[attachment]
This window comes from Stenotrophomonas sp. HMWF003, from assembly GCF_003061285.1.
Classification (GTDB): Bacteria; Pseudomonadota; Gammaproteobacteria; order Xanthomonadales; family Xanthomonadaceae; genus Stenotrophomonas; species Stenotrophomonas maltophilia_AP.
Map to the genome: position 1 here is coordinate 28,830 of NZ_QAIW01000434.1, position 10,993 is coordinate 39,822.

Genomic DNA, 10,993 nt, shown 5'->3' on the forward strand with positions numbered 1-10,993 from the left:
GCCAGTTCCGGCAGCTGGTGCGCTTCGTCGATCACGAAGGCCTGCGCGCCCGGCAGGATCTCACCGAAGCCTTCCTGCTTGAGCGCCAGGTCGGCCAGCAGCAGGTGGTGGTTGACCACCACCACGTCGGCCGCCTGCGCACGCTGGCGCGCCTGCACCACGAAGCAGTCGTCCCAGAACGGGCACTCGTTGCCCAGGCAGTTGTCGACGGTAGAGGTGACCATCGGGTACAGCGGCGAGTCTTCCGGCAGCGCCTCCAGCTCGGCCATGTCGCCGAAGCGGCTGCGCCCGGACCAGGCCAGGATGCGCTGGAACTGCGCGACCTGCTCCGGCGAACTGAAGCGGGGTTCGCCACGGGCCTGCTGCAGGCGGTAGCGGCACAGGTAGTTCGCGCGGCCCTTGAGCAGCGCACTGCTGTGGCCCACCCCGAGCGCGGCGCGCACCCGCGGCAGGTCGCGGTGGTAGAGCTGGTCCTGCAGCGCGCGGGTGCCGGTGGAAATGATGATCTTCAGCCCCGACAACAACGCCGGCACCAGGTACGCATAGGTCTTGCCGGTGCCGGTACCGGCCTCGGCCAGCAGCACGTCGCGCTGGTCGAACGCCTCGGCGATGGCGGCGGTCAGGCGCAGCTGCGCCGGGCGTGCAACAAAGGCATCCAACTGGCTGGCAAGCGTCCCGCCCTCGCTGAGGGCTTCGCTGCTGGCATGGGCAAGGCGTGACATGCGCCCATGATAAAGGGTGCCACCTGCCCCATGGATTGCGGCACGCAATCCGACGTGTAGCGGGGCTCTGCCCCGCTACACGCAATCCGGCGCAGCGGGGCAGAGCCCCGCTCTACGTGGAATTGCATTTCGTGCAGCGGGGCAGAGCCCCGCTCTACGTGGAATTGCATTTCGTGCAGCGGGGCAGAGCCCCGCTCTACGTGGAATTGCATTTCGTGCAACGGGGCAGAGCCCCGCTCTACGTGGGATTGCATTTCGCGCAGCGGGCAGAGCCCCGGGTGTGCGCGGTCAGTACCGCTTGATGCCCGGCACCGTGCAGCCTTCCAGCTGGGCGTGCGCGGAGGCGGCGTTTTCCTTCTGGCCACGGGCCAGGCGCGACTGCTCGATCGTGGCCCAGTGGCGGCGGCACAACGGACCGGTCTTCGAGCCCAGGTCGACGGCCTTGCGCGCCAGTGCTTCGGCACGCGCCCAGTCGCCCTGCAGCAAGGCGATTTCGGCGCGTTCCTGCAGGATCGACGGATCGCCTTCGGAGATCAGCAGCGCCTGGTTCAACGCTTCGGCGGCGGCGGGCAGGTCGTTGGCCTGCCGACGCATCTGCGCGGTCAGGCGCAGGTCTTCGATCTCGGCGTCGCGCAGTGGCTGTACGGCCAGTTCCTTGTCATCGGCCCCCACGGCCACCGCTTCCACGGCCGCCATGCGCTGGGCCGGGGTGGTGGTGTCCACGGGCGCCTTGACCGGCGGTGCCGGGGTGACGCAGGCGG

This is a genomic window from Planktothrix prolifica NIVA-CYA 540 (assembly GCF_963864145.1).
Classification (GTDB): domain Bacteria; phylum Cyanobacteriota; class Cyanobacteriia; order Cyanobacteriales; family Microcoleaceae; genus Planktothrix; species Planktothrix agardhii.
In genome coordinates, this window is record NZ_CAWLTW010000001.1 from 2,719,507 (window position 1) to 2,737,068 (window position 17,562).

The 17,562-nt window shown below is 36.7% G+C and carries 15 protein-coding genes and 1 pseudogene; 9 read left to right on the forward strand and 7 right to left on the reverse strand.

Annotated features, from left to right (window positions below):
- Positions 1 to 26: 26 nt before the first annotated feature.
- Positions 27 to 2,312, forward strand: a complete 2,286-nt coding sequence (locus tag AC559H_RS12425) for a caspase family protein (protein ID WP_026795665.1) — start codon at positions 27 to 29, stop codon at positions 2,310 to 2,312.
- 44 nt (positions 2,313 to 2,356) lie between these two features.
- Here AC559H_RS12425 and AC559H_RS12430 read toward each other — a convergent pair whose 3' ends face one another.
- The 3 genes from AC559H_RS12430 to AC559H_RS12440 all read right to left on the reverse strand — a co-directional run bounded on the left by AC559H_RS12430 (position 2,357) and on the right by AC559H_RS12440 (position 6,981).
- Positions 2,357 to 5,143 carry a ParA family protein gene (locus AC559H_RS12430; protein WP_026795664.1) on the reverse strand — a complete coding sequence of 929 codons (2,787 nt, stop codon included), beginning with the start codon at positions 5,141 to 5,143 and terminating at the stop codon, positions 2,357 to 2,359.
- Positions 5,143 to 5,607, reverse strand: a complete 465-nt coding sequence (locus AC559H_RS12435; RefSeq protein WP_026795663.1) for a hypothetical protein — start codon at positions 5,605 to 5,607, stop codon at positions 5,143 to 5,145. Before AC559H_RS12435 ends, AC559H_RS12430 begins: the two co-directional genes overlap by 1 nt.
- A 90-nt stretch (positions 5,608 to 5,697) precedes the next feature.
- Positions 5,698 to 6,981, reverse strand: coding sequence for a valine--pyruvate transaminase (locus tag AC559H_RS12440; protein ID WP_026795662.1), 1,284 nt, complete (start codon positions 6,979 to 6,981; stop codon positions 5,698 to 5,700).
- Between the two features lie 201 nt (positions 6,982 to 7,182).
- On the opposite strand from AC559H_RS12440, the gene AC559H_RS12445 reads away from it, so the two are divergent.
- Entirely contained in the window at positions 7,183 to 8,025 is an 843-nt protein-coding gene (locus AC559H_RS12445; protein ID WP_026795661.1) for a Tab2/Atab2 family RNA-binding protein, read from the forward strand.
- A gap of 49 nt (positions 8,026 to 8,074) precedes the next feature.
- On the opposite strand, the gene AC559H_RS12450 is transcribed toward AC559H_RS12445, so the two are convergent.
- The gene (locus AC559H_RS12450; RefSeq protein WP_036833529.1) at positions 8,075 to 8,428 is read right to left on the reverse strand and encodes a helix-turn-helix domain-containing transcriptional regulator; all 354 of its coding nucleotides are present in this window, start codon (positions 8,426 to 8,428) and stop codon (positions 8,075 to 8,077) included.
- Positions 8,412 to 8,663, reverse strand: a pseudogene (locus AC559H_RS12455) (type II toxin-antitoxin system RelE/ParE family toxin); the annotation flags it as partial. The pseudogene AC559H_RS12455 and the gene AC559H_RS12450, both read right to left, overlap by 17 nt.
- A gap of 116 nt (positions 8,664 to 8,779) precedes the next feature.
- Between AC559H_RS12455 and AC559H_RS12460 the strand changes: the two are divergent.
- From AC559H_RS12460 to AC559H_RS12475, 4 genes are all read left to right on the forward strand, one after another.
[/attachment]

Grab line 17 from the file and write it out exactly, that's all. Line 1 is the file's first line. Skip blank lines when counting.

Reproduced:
- Positions 5,143 to 5,607, reverse strand: a complete 465-nt coding sequence (locus AC559H_RS12435; RefSeq protein WP_026795663.1) for a hypothetical protein — start codon at positions 5,605 to 5,607, stop codon at positions 5,143 to 5,145. Before AC559H_RS12435 ends, AC559H_RS12430 begins: the two co-directional genes overlap by 1 nt.